and Goliath battle ends with the little guy striking
a blow for organic agriculture
The Minnesota Pipe Line Company has backed off plans
to route an oil pipeline through one of the oldest certified
organic farms in the country.
Farmers Martin and Atina Diffly resisted the proposed
project—which would have pumped 165,000 barrels
of oil through their 100-acre Gardens of Eagan Farm
just south of the Twin Cities—on two fronts. They
demanded that the company reroute the pipeline off their
property and install a mitigation plan that recognizes
the special sensitivities of other organic farms along
the proposed route. The farmers scored a double victory.
Two more state schools
ad organic ag to curriculum.
Alfred State College, a technical school in rural western
New York, will be home to the Center for Organic and
Sustainable Agriculture with help from a $4.9 million
state grant. The center will include a working 140-cow
dairy farm, applied research, will utilize cutting-edge
alternative energy, and will house the state’s
first degree program in organic agriculture.
And the University of Florida is the third land-grant
university in the country—just behind Washington
State University and Colorado State University—to
offer an undergraduate academic degree program in organic
agriculture, with classes under way this fall.
boost pathogen growth in compost tea
Federal research scientists say additives in compost
tea may increase the risk of increasing pathogenic bacteria,
including E. coli strains.
An Agricultural Research Service report says soluble
kelp, fish hydrolysates, humic acid, rock dust and proprietary
nutrient solutions can spur unwanted bacteria growth
as well as microbes that some farmers feel are beneficial
and necessary to enhance soil and inhibit foliar pathogens.
Their tests showed that compost with low numbers of
pathogens brewed aerobically for tea without the additives
produced tea with undetectable levels of the pathogens,
but that, in general, the additives allowed growth of
committee compost tea recommendations
Unmet organic dairy demand
creates opening for non-BST, non-organic
Two of New England’s biggest commercial dairies
are demanding that their regional farmer cooperatives
provide them with milk from cows that have not been
injected with rBST—the synthetic hormone used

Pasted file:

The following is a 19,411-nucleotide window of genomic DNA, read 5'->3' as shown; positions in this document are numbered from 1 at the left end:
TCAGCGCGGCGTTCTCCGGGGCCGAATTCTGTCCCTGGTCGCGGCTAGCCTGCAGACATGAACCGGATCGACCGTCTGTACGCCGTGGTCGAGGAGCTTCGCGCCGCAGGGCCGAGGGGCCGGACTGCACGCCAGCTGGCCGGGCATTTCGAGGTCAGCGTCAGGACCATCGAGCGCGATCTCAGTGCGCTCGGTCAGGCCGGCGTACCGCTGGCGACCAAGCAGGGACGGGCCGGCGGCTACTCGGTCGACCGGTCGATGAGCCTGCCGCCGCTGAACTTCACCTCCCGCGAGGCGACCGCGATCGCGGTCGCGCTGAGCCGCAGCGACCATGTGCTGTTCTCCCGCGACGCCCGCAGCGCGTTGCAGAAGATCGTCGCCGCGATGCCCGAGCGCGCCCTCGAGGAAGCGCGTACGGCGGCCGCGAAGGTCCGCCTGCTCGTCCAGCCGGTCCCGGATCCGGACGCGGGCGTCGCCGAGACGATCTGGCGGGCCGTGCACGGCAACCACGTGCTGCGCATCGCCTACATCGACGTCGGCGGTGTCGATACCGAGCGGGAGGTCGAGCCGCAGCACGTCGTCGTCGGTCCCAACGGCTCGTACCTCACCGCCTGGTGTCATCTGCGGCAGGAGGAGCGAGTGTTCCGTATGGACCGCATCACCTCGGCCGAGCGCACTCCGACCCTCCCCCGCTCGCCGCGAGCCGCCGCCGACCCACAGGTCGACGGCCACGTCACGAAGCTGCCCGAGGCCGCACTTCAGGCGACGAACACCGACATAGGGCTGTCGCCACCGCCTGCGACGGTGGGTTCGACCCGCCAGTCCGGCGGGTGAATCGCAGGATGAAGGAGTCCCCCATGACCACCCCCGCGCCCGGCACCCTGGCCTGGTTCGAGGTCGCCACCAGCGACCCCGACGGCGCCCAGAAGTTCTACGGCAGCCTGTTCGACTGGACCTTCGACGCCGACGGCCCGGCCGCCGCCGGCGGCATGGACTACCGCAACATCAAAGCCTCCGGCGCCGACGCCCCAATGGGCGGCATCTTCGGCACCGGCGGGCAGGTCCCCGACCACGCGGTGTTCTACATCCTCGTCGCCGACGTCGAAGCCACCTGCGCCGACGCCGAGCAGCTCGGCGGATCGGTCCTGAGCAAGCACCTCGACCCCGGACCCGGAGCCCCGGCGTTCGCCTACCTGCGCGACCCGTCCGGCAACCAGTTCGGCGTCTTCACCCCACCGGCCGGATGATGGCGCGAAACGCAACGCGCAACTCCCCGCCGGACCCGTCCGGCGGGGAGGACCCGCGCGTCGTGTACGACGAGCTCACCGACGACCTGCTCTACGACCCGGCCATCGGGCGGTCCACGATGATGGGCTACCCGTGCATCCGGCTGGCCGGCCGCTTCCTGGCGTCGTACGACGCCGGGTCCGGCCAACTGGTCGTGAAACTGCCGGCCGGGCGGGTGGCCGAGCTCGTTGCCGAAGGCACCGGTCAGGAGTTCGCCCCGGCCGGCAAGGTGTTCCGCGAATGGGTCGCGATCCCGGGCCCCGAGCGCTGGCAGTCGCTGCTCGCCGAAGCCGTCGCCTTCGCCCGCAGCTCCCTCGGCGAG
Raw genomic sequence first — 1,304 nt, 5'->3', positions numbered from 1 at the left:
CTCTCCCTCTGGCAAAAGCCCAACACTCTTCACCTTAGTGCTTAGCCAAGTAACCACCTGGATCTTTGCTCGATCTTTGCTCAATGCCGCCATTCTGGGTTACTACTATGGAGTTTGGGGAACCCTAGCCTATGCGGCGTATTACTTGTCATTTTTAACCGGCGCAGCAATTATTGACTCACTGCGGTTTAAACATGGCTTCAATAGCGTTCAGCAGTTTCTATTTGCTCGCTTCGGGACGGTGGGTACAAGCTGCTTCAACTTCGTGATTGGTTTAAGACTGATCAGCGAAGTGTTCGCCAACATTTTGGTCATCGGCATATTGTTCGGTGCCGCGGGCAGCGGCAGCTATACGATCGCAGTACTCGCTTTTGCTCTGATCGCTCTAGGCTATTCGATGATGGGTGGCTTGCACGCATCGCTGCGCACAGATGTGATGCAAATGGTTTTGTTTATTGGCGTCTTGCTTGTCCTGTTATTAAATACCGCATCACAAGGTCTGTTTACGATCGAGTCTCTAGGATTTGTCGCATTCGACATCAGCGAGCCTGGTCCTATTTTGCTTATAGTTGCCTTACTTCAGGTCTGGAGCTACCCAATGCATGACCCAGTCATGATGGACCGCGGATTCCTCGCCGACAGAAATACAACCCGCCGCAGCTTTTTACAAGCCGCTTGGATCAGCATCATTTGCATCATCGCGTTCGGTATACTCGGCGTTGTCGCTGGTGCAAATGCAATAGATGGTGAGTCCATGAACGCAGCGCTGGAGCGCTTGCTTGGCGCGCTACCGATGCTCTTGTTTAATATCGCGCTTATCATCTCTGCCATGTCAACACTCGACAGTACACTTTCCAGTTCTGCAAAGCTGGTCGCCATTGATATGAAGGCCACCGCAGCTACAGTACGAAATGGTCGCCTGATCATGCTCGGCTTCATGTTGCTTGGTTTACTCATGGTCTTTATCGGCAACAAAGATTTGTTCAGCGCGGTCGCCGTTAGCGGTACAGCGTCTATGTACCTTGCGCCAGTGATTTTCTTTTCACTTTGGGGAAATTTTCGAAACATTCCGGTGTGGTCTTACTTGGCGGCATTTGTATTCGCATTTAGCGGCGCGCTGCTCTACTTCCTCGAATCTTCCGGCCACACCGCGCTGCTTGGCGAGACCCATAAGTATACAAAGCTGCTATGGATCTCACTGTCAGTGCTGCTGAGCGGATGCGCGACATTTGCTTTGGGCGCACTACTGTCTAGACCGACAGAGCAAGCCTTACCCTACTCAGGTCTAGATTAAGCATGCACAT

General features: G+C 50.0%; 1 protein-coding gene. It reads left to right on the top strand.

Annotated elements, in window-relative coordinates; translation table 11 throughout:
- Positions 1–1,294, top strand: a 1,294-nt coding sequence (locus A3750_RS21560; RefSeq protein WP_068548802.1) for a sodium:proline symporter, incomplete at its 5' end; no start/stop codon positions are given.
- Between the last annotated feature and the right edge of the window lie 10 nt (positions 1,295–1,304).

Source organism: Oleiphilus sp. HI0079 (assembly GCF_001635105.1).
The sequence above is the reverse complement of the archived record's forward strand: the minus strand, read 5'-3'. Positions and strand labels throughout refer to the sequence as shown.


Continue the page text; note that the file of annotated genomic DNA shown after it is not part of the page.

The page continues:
for many years to boost milk production by extending
Dean Foods and H.P. Hood will start distributing milk
with labels pledging “no artificial growth hormones.”
By creating this new stream within the conventional
market, they hope to satisfy the chief concern of consumers
going organic and do so at less than half the retail
price of organic milk.
"The phenomenal success of organic milk, with
growth rates of 20 percent or more, is driving our demand
for milk from cows not treated with artificial growth
hormones," said John Kaneb, the chief executive
of Hood, based in Chelsea, Massachusetts.
Long rotation beats
continuous corn for soil health and profit in Midwest
Farmers who want to maintain soil quality may want
to get back to planting extended rotations of grain
and forage crops.
Data collected nearly a decade ago as part of a project
funded by the Leopold Center show that crop rotations
covering at least five years, and which include at least
three years of forage crops interspaced with corn and
soybean, resulted in higher soil quality ratings than
either continuous corn or a two-year corn/soybean sequence.
The longer-term rotations had an additional benefit:
They were more profitable than continuous corn production.
Land Grant Universities
add to organic research foundation
lists eight currently available publications summarizing
university research on organic weed management in its
September-October e-newsletter. Included are two items
each from four geographical regions. Other farm-group
and government organic weed-research sources and documents
are listed as well.
in eating fresh fruits, veggies a hard sell until puberty
The first analysis of the Mississippi Fruit and Vegetable
Pilot Program shows mixed results in consumption after
more fresh produce was made available in 25 school food
programs in the 2004-2005 school year.
Eighth- and tenth-grade children ate more fruit when
it was offered free throughout the school day, but fifth
graders actually ate less produce, according to a recently
released study by the Centers for Disease Control (CDC).
Analysis with the report says student response could
have been enhanced if support activities had been carried
out more evenly and more extensively. Other reports
say engaging students in growing food and knowing more
about where food comes from significantly increase positive
response to new introductions of fresh vegetables.
ARS: Organic grains more
profitable in Minnesota, even through transition
It looks like Minnesota grain farmers could make more
money by switching to organic grain crops. That's the
conclusion of an unusual four-year study that analyzed
both economic risks and transition effects of switching
to organic farming.
The Agricultural Research Service study compared an
organic corn/soybean rotation and an organic corn/soybean/spring
wheat/alfalfa rotation—half grown with conventional
tillage and half with strip tillage—with a corn/soybean
rotation using conventional tillage.
Computer simulations projected costs, yields and risks
over a 20-year period, using yield and economic data
from the four-year study, as well as crop price records
of recent years.
Records showed that organic crops fetched much more
than conventional crops: soybeans, up to $14 more per
bushel; corn, up to $3 more; and wheat, up to $5 more.
Organic alfalfa hay is too new to have a track record,
so researchers recorded it as selling for the same price
as conventionally grown hay.